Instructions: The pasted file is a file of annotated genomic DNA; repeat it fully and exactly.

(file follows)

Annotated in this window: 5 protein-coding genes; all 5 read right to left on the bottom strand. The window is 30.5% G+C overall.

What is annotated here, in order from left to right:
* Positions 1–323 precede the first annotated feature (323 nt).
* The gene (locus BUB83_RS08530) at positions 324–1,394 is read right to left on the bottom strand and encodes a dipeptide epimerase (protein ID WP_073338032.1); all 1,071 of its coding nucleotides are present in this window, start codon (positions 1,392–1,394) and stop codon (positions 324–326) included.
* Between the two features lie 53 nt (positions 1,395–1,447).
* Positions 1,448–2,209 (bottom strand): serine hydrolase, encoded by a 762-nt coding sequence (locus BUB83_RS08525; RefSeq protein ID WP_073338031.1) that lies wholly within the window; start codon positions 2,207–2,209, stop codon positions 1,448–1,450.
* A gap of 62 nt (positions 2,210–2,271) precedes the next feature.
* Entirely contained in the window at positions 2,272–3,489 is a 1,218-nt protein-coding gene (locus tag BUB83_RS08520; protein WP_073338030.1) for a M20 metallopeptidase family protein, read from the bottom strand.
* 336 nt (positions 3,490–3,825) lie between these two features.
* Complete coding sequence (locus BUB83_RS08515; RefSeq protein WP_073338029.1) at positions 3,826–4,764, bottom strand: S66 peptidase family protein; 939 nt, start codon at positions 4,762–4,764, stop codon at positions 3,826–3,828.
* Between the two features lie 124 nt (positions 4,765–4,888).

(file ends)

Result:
Annotated in this window: 5 protein-coding genes; all 5 read right to left on the bottom strand. The window is 30.5% G+C overall.

What is annotated here, in order from left to right:
* Positions 1–323 precede the first annotated feature (323 nt).
* The gene (locus BUB83_RS08530) at positions 324–1,394 is read right to left on the bottom strand and encodes a dipeptide epimerase (protein ID WP_073338032.1); all 1,071 of its coding nucleotides are present in this window, start codon (positions 1,392–1,394) and stop codon (positions 324–326) included.
* Between the two features lie 53 nt (positions 1,395–1,447).
* Positions 1,448–2,209 (bottom strand): serine hydrolase, encoded by a 762-nt coding sequence (locus BUB83_RS08525; RefSeq protein ID WP_073338031.1) that lies wholly within the window; start codon positions 2,207–2,209, stop codon positions 1,448–1,450.
* A gap of 62 nt (positions 2,210–2,271) precedes the next feature.
* Entirely contained in the window at positions 2,272–3,489 is a 1,218-nt protein-coding gene (locus tag BUB83_RS08520; protein WP_073338030.1) for a M20 metallopeptidase family protein, read from the bottom strand.
* 336 nt (positions 3,490–3,825) lie between these two features.
* Complete coding sequence (locus BUB83_RS08515; RefSeq protein WP_073338029.1) at positions 3,826–4,764, bottom strand: S66 peptidase family protein; 939 nt, start codon at positions 4,762–4,764, stop codon at positions 3,826–3,828.
* Between the two features lie 124 nt (positions 4,765–4,888).